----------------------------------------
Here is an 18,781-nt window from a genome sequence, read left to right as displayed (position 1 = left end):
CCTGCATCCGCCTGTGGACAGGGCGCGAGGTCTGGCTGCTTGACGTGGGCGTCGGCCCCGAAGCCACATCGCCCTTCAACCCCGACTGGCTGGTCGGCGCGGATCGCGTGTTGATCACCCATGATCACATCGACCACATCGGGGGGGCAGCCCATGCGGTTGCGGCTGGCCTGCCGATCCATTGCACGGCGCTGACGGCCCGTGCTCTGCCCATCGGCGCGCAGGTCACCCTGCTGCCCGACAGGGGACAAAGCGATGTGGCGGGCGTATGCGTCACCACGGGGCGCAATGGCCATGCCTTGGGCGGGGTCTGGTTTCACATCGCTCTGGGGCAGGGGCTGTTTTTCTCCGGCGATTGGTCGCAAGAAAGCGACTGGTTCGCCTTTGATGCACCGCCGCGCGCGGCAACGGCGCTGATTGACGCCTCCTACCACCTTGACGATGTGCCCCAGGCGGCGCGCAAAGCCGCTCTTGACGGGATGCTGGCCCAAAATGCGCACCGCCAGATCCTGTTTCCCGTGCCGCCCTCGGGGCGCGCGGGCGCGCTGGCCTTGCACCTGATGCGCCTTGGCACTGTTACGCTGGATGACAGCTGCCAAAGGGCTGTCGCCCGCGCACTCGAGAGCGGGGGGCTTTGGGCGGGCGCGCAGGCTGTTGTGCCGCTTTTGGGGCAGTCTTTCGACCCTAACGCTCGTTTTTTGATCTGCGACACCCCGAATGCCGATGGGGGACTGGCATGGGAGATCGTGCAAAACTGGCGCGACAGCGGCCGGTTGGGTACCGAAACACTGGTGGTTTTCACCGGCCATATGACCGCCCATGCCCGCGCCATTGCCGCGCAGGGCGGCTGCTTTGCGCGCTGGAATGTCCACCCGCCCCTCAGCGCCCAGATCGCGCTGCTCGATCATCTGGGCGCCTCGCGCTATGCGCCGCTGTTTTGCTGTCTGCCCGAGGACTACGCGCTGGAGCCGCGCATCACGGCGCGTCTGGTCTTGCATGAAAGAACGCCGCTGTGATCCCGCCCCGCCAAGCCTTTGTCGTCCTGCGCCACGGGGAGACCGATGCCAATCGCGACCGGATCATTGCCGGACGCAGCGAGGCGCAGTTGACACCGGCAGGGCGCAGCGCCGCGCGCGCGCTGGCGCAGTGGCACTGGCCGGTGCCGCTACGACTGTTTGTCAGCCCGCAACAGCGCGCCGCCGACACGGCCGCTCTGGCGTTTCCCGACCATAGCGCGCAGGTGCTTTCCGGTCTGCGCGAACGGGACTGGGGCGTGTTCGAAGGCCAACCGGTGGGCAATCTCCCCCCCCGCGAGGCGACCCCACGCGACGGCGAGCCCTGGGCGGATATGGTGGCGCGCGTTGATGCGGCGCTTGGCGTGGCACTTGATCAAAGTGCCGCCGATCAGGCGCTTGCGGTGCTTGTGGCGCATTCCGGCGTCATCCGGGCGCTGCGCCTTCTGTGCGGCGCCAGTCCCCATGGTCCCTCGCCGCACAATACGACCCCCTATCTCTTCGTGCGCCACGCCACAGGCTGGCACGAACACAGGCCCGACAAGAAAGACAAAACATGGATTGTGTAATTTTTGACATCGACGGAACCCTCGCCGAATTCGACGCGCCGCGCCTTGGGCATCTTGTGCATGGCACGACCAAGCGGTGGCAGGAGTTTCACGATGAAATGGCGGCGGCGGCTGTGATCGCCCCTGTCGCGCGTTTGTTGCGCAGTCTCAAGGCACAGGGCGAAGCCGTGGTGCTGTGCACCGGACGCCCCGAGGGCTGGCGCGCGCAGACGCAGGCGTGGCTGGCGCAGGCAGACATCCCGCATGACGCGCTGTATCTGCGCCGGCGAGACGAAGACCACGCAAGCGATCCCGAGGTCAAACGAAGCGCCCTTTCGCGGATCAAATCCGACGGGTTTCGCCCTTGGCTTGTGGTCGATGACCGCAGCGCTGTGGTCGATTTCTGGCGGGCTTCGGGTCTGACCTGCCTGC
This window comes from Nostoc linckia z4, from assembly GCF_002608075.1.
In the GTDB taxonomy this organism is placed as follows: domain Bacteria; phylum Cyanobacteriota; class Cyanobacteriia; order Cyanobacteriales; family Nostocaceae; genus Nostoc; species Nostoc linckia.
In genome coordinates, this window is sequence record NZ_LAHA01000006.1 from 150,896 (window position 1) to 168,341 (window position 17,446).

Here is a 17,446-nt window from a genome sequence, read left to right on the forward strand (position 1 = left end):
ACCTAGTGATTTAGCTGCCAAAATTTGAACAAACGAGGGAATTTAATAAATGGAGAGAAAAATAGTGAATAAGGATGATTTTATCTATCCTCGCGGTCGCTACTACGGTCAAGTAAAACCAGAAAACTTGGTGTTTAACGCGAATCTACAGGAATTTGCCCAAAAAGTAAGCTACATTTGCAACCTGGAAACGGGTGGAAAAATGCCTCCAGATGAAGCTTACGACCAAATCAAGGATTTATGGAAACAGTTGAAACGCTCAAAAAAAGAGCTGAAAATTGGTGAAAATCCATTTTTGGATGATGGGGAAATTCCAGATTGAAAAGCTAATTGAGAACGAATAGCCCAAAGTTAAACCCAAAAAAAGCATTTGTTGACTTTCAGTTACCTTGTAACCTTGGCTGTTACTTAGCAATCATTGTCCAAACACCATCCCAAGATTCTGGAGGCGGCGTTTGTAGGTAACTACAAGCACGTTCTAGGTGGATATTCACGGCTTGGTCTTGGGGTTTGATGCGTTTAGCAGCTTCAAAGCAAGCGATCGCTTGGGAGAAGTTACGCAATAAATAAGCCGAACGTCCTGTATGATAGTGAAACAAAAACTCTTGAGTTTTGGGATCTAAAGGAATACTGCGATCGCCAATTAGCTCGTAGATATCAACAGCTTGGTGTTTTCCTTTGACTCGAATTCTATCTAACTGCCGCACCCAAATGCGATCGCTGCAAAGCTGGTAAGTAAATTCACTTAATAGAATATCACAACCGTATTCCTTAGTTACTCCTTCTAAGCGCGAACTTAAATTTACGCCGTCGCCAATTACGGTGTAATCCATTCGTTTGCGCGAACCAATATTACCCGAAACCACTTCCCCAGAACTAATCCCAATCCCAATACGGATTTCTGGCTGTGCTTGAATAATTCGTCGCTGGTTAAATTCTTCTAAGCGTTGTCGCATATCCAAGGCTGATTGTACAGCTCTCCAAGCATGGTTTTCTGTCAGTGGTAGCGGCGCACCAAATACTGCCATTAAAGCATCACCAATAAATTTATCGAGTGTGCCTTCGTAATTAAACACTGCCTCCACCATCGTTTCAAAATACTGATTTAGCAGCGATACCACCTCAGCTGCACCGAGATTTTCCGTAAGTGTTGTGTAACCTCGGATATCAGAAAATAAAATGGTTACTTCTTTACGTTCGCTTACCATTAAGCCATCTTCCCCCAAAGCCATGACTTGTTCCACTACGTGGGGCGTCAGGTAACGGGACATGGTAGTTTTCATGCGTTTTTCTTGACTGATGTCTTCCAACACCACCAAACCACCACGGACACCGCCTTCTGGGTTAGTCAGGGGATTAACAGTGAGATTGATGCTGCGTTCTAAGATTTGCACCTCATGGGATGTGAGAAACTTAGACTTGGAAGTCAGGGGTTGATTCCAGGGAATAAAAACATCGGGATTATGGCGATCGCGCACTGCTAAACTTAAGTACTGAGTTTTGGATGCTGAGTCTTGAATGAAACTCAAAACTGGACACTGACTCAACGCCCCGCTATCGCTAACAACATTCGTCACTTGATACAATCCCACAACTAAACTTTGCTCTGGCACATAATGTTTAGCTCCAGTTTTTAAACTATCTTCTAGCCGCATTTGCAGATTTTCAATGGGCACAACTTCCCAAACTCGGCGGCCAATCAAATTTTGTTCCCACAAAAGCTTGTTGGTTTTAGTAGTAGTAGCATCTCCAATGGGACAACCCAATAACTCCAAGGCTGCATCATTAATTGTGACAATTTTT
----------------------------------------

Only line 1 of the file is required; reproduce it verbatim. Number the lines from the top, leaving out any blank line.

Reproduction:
Here is an 18,781-nt window from a genome sequence, read left to right as displayed (position 1 = left end):